Especially since I am apparently no stranger to sandbars, something I was reminded of in a post on my Facebook page a year or so ago by a former bartender at the late and very much lamented One Block East. During what we shall call my formative years, the Block (so called because it was located one block east of the levee) was the primary source of almost every diversion a girl could find. I myself had not planned on sharing any of them—ever—but one day a former assistant checked my page and began reading aloud: “Hey Julia, it’s Sam here. Remember that time we stole the DDT’s boat and you and Robbie left Finn and me on a sandbar until like five in the morning?” Well, sort of. Sam was a bartender at the Block whom I hadn’t heard from in more than thirty years, and the DDT is the Delta Democrat-Times, whose then owner, Hodding Carter III, kept a very handsome speedboat docked within walking distance of the bar. Finn is Hodding’s daughter, and she knew where the keys were hidden, and Robbie was another bartender with whom I was ridiculously in love. Suffice to say that this is why Facebook scares the hell out of me. Also, my memories are not nearly as clear as Sam’s. For example, I have no idea where Robbie and I went while leaving our companions stranded, but I can only hope we found another sandbar and smooched.

It is a miracle that I lived to see another sandbar in the daylight, but I’m extremely grateful that I did. On that last outing, we’d just started unloading the boats and setting up the food tables when a thirteen-foot canoe, outfitted with a tattered American flag and containing two very sun-brown young folks, came within our line of sight. We are used to seeing the occasional towboat, and in the old days we’d get a lot of hippies on handmade rafts, most of whom ended up composing the kitchen staff at the Block. But I’m not sure I’d ever seen such a comparatively tiny vessel, especially one that started off in Indiana.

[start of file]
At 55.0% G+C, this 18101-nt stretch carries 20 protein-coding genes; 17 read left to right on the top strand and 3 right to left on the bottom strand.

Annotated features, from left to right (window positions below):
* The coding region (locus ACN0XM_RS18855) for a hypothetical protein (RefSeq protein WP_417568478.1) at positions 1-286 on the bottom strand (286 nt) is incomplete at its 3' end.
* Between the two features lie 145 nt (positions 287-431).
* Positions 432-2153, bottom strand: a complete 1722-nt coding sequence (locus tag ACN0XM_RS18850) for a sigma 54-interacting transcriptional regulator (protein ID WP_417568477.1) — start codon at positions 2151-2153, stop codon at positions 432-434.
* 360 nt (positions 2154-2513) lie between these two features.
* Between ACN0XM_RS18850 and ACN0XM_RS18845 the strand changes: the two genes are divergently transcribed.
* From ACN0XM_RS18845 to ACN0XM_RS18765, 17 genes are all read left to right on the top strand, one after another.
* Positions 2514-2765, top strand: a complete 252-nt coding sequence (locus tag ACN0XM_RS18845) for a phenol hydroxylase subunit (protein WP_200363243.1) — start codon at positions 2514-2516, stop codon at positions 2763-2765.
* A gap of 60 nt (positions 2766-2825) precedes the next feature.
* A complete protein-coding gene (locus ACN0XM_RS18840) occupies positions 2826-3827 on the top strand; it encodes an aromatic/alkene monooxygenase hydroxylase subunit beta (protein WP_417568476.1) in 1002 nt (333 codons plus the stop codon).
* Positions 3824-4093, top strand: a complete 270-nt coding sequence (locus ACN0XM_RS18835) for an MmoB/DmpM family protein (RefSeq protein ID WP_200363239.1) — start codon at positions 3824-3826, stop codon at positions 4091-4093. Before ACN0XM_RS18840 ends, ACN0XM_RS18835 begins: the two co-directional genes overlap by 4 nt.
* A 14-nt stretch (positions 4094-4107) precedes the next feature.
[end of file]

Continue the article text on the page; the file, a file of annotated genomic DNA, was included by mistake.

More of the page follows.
The intrepid canoers, Susan and George, were on their way to Baton Rouge, where they planned to sell the boat and head back north. When we met them, they’d been on the river for more than two months, camping out on sandbars and making infrequent trips into towns for supplies. When they came upon our own elaborate “campsite”—not to mention Hank waving his arms, hollering “Cold beer! Cold beer!”—they must have thought it was a mirage.

They stopped anyway and turned out to be the loveliest of guests. Among Susan’s possessions was a beautiful six-string guitar stored in a black plastic garbage bag, and she played a song she’d been composing on the trip. We fed them catfish pâté and barbecue, and then Bo Weevil insisted that he put them up for a few days, promising to drive them and the canoe down to Vicksburg so they could make up for lost time. We showed them around the Delta and invited them to a dove-hunt breakfast and shared all the other diversions we had mastered. They later wrote really nice things about us on their own Facebook page (one on which I came out a lot better), but they did more for us than we did for them. Our encounter reminded us again of the river’s mythical but no less real place in American life. It allows for reinvention and renewal, and enables—encourages, really—our citizenry to light out for parts unknown. In our case, new territory is just a twenty-minute boat ride away, but it feels like another world entirely and it makes for a damn fine day.